Brain cancer

Brain tumor surgery gave Josie her life back

Josie Gotz standing in front of a lake

If life is what happens while you’re busy making other plans, 20-year-old Josie Gotz has already known the true definition of life many times over.

While employed as a certified nursing assistant at a local rehabilitation facility, Josie’s function on her right side started to disappear little by little.

She had just turned 19 and finished her first year at Northcentral Technical College in Wausau, Wis. She first noticed weakness in her hand. Sometimes it would tingle; other times it would feel numb. Later, her foot started to drag; she could not pick it up when she walked. Her toes would drop and she felt at any time that she might stumble. Josie also began losing vision in her right eye.

Within a few weeks, Josie’s life – and that of her family – was turned upside down by a devastating diagnosis. Josie had a brain tumor.

First, it was described as the size of a pea. Further analysis revealed that it might be the size of a golf ball. Finally, Josie was told it was almost as large as a tennis ball.

“When you hear 'tennis ball,' " said Josie's mother, Sarah Gotz, "you know it’s bad."

And when you also hear the word "inoperable," as the Gotz family did at a local hospital, life becomes incredibly dark in a hurry.

“I just kind of broke down," Josie said. "I was in shock and didn’t really know what to do or say."

News kept getting worse

No matter where the Gotz family went for answers, the news seemed to just get worse.

"It's an inoperable tumor."

"She could have chemotherapy and radiation, but the prognosis is poor."

"She will lose her vision, speech and hearing."

Despite this very bleak outlook, the Gotzes refused to give up.

"We had to keep looking, because we just would not accept 'inoperable,' " Sarah said.

Fortunately, a ray of hope was waiting in Madison, Wis. – a 4½-hour drive from the Gotzes' hometown of Park Falls in the northern part of the state.

UW Health neurosurgeon offers hope

One of Sarah's co-workers strongly suggested getting a second opinion and happened to know about UW Health neurosurgeon Mustafa Baskaya, MD. The Gotzes wasted no time before they contacted him at University Hospital in Madison.

Knowing the urgency of Josie’s situation, Dr. Baskaya and his nurse practitioner, Letty Geanon, NP, cleared time on the calendar to see Josie a few days later.

Dr. Baskaya made the long drive worthwhile by offering Josie and her family something that had eluded them for months: Hope.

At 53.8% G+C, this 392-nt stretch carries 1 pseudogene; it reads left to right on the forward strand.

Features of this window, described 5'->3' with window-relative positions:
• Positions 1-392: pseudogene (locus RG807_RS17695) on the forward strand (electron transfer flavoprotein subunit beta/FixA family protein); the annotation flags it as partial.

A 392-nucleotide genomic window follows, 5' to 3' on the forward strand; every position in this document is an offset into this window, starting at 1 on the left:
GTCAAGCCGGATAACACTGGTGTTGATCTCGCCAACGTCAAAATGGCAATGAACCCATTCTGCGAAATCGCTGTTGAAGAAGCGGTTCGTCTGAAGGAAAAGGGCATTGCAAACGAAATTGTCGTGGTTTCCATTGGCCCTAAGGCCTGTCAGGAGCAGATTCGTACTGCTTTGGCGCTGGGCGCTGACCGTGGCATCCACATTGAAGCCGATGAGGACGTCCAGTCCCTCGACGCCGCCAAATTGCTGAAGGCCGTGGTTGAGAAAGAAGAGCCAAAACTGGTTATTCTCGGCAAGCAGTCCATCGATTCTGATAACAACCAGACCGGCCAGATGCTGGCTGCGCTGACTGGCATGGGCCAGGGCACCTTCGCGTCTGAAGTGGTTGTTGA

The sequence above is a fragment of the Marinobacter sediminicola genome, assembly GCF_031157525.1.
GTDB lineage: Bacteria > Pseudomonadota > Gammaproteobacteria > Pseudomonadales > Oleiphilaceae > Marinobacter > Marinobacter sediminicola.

“I can operate on you,” Dr. Baskaya told Josie, "but I want you to know up front there will be consequences that will limit your hand and foot function, especially for the first year."

Consequences or not, Josie and Sarah immediately burst into tears of joy. Dr. Baskaya, as he does for many patients who come feeling hopeless, offered the Gotzes the first piece of good news since Josie got sick.

“We knew Josie would not get back to 100 percent," Sarah said, "but surgery with Dr. Baskaya was her only chance for something reasonably close to a normal life."

Surgery performed in two stages

Ten days later, Josie was taken to the operating room. There, Dr. Baskaya and his team worked for 14 hours to cut out her 4.4-centimeter tumor, known as a thalamic astrocytoma – meaning it was in the brain's supportive tissues. As grade II, Josie's tumor is considered low-grade on a severity scale of I to IV.

“Sitting in the waiting area that day was not easy when as a mom, you want to know it all," Sarah said. "Thankfully we had pagers that sent us short messages like ‘Surgery started,’ or ‘In surgery - doing well.’ Finally, Dr. Baskaya came out and told us he removed as much of Josie’s tumor as he could without risking further damage and would perform a second surgery a month later to go after the remaining tumor."

Josie was a shell of her former self in those first days after surgery. In addition to temporarily losing half her vision and all of her hearing in one ear, she couldn’t talk at first. When she started speaking a few days later, she sounded like a 3-year-old child. It would take two weeks of inpatient rehabilitation followed by months of occupational and physical therapy before she began sounding like the young woman she was.

Josie starts coming back

Eight months later, after shedding her leg and foot braces, a wheelchair and a cane, Josie is regaining movement in her right hand. Physically, she is about 75 percent of the way back, and completely back to her old self mentally. For Josie’s safety, Dr. Baskaya had to leave a very small piece of the tumor, but the hope is that Josie will enjoy a long, happy life before any chance of recurrence.

"You need to plan for a long, long future," Dr. Baskaya told Josie at one of her recent appointments.

For now, Josie’s calendar is filled with doctor appointments, PT and OT sessions – and enjoying the miracle of life Dr. Baskaya gave her.

A few of Josie’s friends might have dropped off the radar, but most have been extremely supportive through thick and thin.

"They kept me sane," Josie says.

Josie might not be the same as before, but she and her family can't overstate how grateful they are that she is alive and getting stronger each day.

“One of the things we love about Dr. Baskaya is that he never said everything would be just fine," Sarah said. “He didn’t raise our expectations, but he gave Josie life and our family hope when we didn’t think either were possible.”